Seung Yon Rhee1 and Marek Mutwil2
1 Carnegie Institution for Science, Department of Plant Biology, 260 Panama St, Stanford, CA 94305, USA
2 Max Planck Institute for Molecular Plant Physiology, 14476 Potsdam, Germany
Corresponding authors: Seung Yon Rhee, Marek Mutwil
The great recent progress made in identifying the molecular parts lists of organisms revealed the paucity of our understanding of what most of the parts do. In this review, we introduce computational and statistical approaches and omics data used for inferring gene function in plants, with an emphasis on network-based inference. We also discuss caveats associated with network-based function predictions such as performance assessment, annotation propagation, the guilt-by-association concept, and the meaning of hubs. Finally, we note the current limitations and possible future directions such as the need for gold standard data from several species, unified access to data and tools, quantitative comparison of data and tool quality, and high-throughput experimental validation platforms for systematic gene function elucidation in plants.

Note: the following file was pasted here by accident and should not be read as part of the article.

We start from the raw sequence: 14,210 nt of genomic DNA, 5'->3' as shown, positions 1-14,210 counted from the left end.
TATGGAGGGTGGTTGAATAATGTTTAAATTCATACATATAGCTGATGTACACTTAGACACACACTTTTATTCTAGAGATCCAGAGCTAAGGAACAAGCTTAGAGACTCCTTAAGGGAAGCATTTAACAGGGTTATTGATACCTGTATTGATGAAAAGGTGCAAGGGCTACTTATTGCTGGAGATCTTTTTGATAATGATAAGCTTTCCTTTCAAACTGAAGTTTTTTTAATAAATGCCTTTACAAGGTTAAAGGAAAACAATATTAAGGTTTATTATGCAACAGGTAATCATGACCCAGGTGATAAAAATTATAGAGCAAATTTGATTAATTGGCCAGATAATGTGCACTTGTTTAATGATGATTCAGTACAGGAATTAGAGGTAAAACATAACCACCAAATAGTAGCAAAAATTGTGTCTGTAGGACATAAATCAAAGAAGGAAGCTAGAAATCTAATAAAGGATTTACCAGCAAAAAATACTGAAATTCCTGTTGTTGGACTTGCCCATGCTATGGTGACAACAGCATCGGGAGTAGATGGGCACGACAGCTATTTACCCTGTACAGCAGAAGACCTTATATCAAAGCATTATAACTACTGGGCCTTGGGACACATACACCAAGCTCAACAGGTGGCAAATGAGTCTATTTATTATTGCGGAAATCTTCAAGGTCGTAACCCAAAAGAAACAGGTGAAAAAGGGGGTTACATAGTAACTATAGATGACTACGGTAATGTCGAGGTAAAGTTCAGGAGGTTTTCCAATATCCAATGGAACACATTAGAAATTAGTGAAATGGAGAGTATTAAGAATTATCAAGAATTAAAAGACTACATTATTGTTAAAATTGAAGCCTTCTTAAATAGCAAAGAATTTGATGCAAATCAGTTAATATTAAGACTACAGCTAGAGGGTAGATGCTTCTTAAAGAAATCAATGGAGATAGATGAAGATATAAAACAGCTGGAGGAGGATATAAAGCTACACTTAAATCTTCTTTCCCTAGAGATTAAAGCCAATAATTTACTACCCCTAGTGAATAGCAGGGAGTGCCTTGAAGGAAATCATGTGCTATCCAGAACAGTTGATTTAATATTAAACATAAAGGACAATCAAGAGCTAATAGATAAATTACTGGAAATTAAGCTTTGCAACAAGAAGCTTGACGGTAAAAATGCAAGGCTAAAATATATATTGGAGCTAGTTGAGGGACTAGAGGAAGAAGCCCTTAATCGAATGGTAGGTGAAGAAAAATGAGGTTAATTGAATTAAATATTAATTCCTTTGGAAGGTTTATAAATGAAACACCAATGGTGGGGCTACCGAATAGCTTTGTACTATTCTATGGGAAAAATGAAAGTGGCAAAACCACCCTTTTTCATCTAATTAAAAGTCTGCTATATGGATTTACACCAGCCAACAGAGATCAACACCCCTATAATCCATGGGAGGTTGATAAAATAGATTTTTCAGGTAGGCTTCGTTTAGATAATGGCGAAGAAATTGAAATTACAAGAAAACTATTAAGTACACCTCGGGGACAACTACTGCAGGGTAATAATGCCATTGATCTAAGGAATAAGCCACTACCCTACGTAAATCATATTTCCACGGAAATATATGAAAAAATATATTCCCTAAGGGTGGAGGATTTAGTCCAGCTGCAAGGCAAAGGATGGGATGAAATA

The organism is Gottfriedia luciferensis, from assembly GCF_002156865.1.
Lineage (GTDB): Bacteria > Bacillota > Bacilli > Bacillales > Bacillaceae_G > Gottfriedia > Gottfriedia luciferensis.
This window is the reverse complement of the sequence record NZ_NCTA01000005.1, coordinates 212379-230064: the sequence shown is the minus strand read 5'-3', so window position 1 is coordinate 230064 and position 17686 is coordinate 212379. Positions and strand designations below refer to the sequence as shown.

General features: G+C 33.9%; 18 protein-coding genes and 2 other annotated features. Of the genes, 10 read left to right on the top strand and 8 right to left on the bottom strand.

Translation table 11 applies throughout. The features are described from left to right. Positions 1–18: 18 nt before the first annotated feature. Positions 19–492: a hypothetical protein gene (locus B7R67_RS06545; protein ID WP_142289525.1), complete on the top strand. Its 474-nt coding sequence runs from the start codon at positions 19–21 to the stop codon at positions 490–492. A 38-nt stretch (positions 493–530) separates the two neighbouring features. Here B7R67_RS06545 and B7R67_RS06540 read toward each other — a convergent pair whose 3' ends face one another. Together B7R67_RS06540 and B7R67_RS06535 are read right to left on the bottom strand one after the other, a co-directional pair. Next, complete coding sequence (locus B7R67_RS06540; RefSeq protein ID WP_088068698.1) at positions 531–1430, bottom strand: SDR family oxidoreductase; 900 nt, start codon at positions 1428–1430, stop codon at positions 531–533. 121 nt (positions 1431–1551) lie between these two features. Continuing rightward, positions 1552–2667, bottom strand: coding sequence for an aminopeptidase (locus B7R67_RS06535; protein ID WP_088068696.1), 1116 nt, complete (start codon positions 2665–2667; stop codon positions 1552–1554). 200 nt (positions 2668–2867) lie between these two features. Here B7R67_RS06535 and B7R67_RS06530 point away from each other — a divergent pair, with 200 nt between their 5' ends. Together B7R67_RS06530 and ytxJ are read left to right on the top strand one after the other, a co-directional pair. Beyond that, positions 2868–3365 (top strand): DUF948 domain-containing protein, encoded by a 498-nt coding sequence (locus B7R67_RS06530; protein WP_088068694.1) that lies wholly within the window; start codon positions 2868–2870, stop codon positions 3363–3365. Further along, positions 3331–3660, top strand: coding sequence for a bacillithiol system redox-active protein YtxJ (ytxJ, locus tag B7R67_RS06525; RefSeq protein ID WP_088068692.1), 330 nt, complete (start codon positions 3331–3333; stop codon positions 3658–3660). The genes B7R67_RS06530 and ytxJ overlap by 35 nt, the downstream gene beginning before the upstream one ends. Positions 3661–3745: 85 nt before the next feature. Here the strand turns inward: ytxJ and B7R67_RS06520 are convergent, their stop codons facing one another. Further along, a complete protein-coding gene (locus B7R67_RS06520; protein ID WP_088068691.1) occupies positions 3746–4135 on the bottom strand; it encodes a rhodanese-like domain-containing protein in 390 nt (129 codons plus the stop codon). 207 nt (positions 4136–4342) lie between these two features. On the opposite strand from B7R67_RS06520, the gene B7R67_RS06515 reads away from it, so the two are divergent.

Keywords : function prediction; omics; big data; networks; co-expression; co-function